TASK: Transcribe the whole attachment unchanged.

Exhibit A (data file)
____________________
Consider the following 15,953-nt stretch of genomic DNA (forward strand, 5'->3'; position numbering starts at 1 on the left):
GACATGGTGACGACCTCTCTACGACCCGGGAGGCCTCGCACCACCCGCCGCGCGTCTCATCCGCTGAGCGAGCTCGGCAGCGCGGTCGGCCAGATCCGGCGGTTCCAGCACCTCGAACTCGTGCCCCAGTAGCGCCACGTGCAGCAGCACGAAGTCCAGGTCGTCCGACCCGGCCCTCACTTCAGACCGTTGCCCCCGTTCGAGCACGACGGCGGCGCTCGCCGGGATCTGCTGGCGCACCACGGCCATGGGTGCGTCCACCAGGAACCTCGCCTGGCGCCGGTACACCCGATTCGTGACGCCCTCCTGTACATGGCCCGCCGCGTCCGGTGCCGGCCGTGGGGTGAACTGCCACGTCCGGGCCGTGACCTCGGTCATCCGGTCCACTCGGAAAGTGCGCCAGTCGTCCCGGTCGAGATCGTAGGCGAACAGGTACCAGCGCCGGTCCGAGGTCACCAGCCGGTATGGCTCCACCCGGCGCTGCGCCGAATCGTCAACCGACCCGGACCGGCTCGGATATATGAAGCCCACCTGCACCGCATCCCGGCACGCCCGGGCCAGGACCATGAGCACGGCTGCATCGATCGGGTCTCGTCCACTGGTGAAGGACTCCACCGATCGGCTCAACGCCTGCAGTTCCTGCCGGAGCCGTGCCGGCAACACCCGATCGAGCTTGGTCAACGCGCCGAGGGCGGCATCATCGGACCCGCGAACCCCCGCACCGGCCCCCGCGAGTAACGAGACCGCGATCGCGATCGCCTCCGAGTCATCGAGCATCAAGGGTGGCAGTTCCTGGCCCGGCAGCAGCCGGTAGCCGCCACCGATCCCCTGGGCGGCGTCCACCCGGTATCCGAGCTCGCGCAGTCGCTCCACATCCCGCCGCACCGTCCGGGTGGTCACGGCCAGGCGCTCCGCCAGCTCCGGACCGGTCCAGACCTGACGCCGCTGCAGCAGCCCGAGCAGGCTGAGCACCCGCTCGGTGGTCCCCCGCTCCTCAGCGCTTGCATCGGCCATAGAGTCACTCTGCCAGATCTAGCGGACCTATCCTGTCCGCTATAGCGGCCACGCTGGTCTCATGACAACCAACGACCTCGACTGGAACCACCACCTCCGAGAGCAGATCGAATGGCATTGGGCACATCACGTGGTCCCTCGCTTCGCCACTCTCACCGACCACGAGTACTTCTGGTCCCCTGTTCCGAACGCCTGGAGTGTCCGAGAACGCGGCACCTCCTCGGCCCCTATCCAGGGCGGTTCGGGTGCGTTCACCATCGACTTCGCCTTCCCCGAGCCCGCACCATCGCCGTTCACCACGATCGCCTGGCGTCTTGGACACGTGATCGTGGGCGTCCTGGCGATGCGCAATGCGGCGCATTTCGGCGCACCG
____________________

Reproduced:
Consider the following 15,953-nt stretch of genomic DNA (forward strand, 5'->3'; position numbering starts at 1 on the left):
GACATGGTGACGACCTCTCTACGACCCGGGAGGCCTCGCACCACCCGCCGCGCGTCTCATCCGCTGAGCGAGCTCGGCAGCGCGGTCGGCCAGATCCGGCGGTTCCAGCACCTCGAACTCGTGCCCCAGTAGCGCCACGTGCAGCAGCACGAAGTCCAGGTCGTCCGACCCGGCCCTCACTTCAGACCGTTGCCCCCGTTCGAGCACGACGGCGGCGCTCGCCGGGATCTGCTGGCGCACCACGGCCATGGGTGCGTCCACCAGGAACCTCGCCTGGCGCCGGTACACCCGATTCGTGACGCCCTCCTGTACATGGCCCGCCGCGTCCGGTGCCGGCCGTGGGGTGAACTGCCACGTCCGGGCCGTGACCTCGGTCATCCGGTCCACTCGGAAAGTGCGCCAGTCGTCCCGGTCGAGATCGTAGGCGAACAGGTACCAGCGCCGGTCCGAGGTCACCAGCCGGTATGGCTCCACCCGGCGCTGCGCCGAATCGTCAACCGACCCGGACCGGCTCGGATATATGAAGCCCACCTGCACCGCATCCCGGCACGCCCGGGCCAGGACCATGAGCACGGCTGCATCGATCGGGTCTCGTCCACTGGTGAAGGACTCCACCGATCGGCTCAACGCCTGCAGTTCCTGCCGGAGCCGTGCCGGCAACACCCGATCGAGCTTGGTCAACGCGCCGAGGGCGGCATCATCGGACCCGCGAACCCCCGCACCGGCCCCCGCGAGTAACGAGACCGCGATCGCGATCGCCTCCGAGTCATCGAGCATCAAGGGTGGCAGTTCCTGGCCCGGCAGCAGCCGGTAGCCGCCACCGATCCCCTGGGCGGCGTCCACCCGGTATCCGAGCTCGCGCAGTCGCTCCACATCCCGCCGCACCGTCCGGGTGGTCACGGCCAGGCGCTCCGCCAGCTCCGGACCGGTCCAGACCTGACGCCGCTGCAGCAGCCCGAGCAGGCTGAGCACCCGCTCGGTGGTCCCCCGCTCCTCAGCGCTTGCATCGGCCATAGAGTCACTCTGCCAGATCTAGCGGACCTATCCTGTCCGCTATAGCGGCCACGCTGGTCTCATGACAACCAACGACCTCGACTGGAACCACCACCTCCGAGAGCAGATCGAATGGCATTGGGCACATCACGTGGTCCCTCGCTTCGCCACTCTCACCGACCACGAGTACTTCTGGTCCCCTGTTCCGAACGCCTGGAGTGTCCGAGAACGCGGCACCTCCTCGGCCCCTATCCAGGGCGGTTCGGGTGCGTTCACCATCGACTTCGCCTTCCCCGAGCCCGCACCATCGCCGTTCACCACGATCGCCTGGCGTCTTGGACACGTGATCGTGGGCGTCCTGGCGATGCGCAATGCGGCGCATTTCGGCGCACCG